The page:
Cliff Bleszinski's Epic Vision

Highlights from Bleszinski's appearance on the GameSpot Comic-Con 2012 stage show.

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Epic's Cliff Bleszinski joined us on our Comic-Con 2012 stage show to talk about all of Epic's upcoming projects. Here are some of the most interesting quotes from that interview…

On cranking up the difficulty in Gears of War: Judgment

The thing is, casual [difficulty level] is still casual. If you're a little baby, a whiny bitch, and you want to be over in the corner, you can do that. But normal, hardcore, and insane [difficulty levels] are going to be tough. Insane, I'm not even going to touch. Because in hardcore I die a lot. This generation, I kind of feel like we've slipped into this rut where we're trying to grow our audience at the cost of actual gameplay. Cut scenes have gotten longer and longer. Scripted sequences have taken over … I just believe that a game that's replayable is a better game even if you never replay it.

On giving players more room for creativity in Fortnite

When I was at GDC and Warren Spector got his [lifetime achievement] award, he had this quote that really resonated with me. He said that a great video game isn't about the creators showing players how creative they are, it's about players showing the creators how creative they are. Empower the games to build something they've never been before. Because we've all built forts as a child, right? So Fortnite is essentially a co-op sandbox survival game … and it feels fresh and exciting for myself in particular to work on.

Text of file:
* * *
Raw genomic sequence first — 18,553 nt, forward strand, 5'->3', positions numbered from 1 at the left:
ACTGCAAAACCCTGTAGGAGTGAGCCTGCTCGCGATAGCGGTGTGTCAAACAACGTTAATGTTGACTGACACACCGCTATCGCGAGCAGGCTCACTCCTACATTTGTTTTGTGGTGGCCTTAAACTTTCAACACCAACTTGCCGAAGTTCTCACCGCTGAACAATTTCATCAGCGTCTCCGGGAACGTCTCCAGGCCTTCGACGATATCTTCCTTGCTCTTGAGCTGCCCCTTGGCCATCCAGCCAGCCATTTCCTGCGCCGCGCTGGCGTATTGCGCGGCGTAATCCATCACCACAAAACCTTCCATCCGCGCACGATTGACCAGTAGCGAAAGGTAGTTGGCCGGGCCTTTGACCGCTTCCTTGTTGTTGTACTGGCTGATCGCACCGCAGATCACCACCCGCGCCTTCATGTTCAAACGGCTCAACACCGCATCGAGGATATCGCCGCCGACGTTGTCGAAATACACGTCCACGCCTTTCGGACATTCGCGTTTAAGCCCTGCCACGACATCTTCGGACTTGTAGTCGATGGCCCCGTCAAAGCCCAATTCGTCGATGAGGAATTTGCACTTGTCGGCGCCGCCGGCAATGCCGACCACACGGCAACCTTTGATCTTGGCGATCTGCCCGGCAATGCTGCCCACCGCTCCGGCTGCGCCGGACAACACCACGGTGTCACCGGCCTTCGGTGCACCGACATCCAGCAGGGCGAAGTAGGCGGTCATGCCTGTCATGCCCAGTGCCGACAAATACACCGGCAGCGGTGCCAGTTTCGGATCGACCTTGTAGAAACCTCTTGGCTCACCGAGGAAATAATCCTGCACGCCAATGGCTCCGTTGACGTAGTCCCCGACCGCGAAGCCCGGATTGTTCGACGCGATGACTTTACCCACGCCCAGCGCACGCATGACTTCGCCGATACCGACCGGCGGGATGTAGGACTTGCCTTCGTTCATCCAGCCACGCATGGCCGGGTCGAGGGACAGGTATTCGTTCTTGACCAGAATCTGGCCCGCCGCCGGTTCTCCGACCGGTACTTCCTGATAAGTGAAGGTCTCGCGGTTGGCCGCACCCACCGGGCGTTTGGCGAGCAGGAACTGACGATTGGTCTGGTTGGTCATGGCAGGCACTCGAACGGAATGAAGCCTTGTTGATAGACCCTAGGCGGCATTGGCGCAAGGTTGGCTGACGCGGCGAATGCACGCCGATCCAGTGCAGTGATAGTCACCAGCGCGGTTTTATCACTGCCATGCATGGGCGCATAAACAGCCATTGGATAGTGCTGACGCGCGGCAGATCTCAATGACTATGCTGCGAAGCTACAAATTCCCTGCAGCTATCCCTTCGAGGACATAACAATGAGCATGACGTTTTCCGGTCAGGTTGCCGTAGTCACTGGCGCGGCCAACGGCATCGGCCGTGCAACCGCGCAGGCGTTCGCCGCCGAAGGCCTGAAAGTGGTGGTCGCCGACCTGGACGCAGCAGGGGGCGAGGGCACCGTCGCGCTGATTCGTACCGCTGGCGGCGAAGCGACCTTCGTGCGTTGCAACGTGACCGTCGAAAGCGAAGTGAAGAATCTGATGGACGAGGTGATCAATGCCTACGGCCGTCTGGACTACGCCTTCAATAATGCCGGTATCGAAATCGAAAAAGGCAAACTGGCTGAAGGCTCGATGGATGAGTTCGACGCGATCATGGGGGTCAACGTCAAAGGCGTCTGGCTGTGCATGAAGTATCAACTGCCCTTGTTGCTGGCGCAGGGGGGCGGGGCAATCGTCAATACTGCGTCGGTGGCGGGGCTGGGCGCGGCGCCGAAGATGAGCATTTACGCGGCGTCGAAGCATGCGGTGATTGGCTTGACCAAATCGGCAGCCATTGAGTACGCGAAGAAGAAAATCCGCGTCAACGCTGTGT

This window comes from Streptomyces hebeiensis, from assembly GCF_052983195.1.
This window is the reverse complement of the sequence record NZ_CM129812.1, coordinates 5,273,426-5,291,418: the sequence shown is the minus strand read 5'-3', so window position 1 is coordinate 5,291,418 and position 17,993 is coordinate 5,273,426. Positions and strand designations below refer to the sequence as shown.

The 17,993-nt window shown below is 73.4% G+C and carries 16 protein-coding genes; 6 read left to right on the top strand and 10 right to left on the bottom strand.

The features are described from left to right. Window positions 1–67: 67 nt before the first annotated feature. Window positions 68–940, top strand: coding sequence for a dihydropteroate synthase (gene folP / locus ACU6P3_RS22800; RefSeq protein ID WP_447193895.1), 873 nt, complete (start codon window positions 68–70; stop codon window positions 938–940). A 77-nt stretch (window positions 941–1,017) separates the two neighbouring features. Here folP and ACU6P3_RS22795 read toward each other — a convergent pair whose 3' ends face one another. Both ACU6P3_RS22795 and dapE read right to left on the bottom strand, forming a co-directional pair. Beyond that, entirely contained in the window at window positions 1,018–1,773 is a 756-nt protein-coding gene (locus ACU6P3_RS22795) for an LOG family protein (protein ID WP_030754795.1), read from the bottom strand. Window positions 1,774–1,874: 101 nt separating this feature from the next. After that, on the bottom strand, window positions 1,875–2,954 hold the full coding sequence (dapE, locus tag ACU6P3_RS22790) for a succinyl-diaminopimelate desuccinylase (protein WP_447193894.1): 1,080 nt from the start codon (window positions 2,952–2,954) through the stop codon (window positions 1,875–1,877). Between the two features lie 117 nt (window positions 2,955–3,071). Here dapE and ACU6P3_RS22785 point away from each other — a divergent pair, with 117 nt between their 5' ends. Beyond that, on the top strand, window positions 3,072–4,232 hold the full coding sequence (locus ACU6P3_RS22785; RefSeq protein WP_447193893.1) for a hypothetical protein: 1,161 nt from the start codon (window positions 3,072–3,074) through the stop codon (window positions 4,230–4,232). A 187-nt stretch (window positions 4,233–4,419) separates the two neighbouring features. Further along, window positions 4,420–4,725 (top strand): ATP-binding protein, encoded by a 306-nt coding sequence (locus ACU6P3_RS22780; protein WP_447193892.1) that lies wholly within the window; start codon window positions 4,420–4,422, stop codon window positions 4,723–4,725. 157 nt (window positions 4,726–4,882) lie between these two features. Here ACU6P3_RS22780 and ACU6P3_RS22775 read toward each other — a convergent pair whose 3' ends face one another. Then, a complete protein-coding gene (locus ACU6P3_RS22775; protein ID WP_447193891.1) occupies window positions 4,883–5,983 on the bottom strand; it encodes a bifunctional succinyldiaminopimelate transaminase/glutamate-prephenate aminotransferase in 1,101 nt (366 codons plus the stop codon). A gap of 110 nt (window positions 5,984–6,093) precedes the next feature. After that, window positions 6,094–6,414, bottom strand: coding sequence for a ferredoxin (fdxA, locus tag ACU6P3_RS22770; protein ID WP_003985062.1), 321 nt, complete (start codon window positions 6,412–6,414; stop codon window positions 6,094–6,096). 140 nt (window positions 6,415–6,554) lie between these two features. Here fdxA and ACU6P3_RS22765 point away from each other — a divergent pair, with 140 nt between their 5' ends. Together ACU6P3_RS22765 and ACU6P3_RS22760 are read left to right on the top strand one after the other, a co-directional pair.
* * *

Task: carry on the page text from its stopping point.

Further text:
On debuting Unreal Engine 4 with Fortnite

"This generation, I feel like we've slipped into this rut where we're trying to grow our audience at the cost of actual gameplay"
At E3, we kind of ushered in next-gen by showing off the Elementals demo and it looked almost like a real-time Blizzard cinematic. You had this really tough knight guy, with lava dynamically lighting the environment and beatiful snow and mountains. It was really exciting. And a lot of publishers and developers look at that and they're like, man, that looks like a 100 million dollar game. We're going to have to spend a lot of money to make that game and market it. We're going to have to get our Shanghai studio on that!

And I'm looking at this and I'm like, this engine will be very capable of making these kind of games--we're absolutely down for that. But it's important to note that you can make a smaller game that's stylized on PC. The goal is to give an engine that can do the minimum of a simple little iPhone game, and the max of a AAA, maybe next-gen console game.

On avoiding the Uncanny Valley in the next generation

"I think the key is to continue to stylize. Pixar learned this years ago when they were depicting humans in Toy Story. Don't try to just go photo-real. Stylize them, make them slightly cartoony. The future of Gears is probably going to remain stylized. You're not going to see us chase the photo-realistic look. I think the key is to just find kind of a filmic quality so that things look great.

I think we're at the point where graphics can be so good that you can choose to stylize. Look at a game like Borderlands. They chose to not go in that hyper-realistic. They went with a quirky, fun, cel-shaded look. And it's really become iconic, it's become a thing for them. And Borderlands 2 looks absolutely phenomenal, those guys are great.

More highlights: Frank O'Connor on Halo 4 and Paul Barnett on Ultima Forever

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